There is an upside to this bleak picture. “Give the People What They Want,” and the 1981 album of the same name, is a hell of a lot of fun – irony be damned. Ray Davies translated his disdain for humanity into what was arguably the last truly excellent Kinks album. Four years of President Trump is guaranteed to inspire many such works of art. And we’re going to need them. The bond between songwriter and listener is about to get even stronger.

The Song of the Election: “Pastime Paradise”


In a recent poll by the American Psychological Association, more than half of Americans say the 2016 election “is a very or somewhat significant” source of stress in their lives. You can include me in that group. The prospect of a President Trump has terrified me to the point where I turn into Baby Jane Hudson when I read Politico – every time I think about something nice, they remind me of bad things.

The APA’s tips on how to deal with election stress? Consume less media. Avoid talking about it. Do volunteer work. Try to have a more “balanced perspective.” I know I’m not doing any of those things from now until Tuesday, so I’ve decided to find a song that makes me feel better, that I can play on a loop until the fate of the world is sealed.

This was hard. Election stress isn’t the kind of thing I want to minimize or push away. So I went on a search for clarity through song, looking for an easily digestible, non-partisan explanation of how in god’s name we got here. When I couldn’t find a song called “America Hates Women,” I turned to the album that tends to have the answers to most things – Stevie Wonder’s monumental 1976 double LP, Songs in the Key of Life.

“Pastime Paradise” has a spiritual quality that goes beyond mere political protest. Built almost entirely of synthesized strings and light percussion, it floats into your eardrums like a Ghost of Election Day Future, warning us of the dangers of nostalgia. The lyrics are full of foreboding, yet Wonder cuts through the mood with a voice so pure, you can see to the bottom.

They’ve been spending most their lives
Living in a pastime paradise
They’ve been wasting most their time
Glorifying days long gone behind



Wonder’s diagnosis of our country’s malady is 40 years old, but it rings true as ever: When we’re unhappy with the present, when the turmoil of our lives compounds with the turmoil on the news, it’s very tempting to retreat to our own private island of memory. A place where we can personally curate what to remember and what to ignore. A paradise where we are all-powerful. It’s when we see this paradise as truth that everything goes to hell.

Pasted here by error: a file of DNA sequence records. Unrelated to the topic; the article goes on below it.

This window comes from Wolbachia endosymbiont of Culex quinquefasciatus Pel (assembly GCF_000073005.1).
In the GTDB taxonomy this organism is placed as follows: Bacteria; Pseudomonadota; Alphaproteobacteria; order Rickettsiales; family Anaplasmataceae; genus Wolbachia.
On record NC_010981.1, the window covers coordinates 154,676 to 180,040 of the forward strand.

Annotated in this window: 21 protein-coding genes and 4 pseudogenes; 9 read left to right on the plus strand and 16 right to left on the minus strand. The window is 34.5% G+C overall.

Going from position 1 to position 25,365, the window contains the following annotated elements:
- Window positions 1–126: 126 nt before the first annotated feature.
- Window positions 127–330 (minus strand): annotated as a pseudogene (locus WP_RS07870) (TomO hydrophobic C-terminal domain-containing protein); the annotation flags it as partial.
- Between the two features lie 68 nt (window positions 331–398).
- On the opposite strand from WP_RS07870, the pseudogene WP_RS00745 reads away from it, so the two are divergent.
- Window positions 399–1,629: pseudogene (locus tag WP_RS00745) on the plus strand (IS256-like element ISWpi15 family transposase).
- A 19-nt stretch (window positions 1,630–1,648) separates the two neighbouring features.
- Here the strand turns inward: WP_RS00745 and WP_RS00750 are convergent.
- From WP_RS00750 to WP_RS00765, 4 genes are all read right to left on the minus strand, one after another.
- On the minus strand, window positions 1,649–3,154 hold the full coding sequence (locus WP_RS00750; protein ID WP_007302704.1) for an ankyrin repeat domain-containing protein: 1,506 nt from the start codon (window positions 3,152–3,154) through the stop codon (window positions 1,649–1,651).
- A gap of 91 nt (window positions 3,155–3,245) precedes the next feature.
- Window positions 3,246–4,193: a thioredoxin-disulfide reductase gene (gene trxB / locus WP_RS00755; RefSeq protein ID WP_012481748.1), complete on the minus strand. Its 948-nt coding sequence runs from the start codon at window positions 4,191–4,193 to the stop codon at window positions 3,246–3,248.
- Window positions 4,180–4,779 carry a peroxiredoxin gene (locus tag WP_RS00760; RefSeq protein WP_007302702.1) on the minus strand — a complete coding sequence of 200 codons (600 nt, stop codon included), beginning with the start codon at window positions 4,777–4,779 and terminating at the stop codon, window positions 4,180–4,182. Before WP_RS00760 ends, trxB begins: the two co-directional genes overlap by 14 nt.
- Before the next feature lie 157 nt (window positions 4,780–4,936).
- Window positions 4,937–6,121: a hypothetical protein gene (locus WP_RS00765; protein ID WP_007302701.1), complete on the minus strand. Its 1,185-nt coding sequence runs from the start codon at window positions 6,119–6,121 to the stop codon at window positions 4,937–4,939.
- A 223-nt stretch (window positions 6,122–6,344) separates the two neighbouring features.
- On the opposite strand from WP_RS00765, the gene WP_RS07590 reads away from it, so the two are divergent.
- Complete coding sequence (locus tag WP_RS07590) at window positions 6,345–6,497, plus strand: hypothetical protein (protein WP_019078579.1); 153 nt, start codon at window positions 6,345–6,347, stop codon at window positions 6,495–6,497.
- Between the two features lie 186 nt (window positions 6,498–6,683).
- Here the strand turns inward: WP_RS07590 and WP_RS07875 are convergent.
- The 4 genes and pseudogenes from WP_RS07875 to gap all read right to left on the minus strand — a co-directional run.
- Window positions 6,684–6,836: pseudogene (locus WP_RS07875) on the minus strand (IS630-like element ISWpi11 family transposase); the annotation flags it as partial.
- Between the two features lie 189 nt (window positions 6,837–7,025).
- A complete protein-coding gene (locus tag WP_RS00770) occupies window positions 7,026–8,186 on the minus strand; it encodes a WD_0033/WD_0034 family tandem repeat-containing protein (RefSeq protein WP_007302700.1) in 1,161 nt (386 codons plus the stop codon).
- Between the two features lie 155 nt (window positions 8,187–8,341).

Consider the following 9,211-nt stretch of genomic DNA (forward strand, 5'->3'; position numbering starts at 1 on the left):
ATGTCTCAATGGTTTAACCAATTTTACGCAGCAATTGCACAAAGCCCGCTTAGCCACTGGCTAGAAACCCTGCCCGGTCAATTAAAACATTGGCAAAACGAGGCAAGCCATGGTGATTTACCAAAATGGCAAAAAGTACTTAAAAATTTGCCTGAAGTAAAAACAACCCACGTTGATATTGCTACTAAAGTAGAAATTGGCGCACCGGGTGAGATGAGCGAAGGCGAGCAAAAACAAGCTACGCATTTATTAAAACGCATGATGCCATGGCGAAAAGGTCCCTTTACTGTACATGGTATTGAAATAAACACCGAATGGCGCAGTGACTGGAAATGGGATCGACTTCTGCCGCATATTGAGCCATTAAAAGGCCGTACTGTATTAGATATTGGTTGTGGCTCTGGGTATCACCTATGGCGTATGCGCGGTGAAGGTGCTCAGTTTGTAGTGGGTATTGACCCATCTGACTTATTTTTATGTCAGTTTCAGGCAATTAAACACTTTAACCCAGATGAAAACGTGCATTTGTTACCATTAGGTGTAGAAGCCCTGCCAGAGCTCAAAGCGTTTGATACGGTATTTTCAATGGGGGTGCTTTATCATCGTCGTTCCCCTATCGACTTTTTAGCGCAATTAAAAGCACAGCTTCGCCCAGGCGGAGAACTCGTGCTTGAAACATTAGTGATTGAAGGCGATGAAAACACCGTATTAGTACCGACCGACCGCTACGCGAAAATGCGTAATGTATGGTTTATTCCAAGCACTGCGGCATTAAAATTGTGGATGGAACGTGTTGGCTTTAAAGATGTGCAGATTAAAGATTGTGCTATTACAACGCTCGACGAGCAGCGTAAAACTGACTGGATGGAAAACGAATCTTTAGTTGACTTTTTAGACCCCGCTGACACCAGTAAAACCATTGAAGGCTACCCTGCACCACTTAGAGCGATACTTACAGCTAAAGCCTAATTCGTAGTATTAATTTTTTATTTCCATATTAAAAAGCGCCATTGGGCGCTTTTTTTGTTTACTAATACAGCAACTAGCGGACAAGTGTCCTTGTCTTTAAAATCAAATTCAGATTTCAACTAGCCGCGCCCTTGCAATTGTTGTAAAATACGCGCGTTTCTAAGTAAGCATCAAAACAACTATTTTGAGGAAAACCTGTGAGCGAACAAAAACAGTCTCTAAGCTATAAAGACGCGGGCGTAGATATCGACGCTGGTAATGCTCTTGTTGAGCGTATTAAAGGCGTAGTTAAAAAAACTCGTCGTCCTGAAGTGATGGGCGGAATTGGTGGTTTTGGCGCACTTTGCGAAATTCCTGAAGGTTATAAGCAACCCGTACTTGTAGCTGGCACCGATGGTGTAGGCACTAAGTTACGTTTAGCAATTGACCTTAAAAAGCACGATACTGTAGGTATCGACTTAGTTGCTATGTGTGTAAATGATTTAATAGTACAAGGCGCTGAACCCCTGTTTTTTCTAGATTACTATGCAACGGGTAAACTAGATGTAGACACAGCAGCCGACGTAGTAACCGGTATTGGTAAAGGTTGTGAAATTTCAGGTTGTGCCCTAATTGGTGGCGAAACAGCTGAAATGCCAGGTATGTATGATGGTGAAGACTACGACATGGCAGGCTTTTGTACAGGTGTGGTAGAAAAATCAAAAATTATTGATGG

On the bridge, Wonder lists the side effects of electing leaders who think it’s possible to not only live in the past, but to recreate a twisted and distorted past that only exists in the minds of one demographic. It’s a cheat sheet for the true meaning of “Make America Great Again”:

Race Relations
Confirmation to the evils of the world

This razor-sharp sociology lesson alone would make “Pastime Paradise” a candidate for the Song of the Election. But Stevie Wonder is not a pessimist. After showing us the path to darkness, he turns his face to the sun, dreaming about the good things that can happen when we look toward the future instead. Acclamation. Salvation. Stimulation. Peace. As the song nears its climax, and Christian and Hare Krishna choirs add even more gravitas to the melody, Wonder makes a plea. And it’s here, in this moment, where my stress turns to confidence.

Let’s start living our lives
Living for the future paradise

On November 8, we can reject the lie that America was better when it was controlled by white men.  And when the day is done, our country will speak two words out loud for the first time. Two words that prove we’re closer to a future paradise for all: Madam President.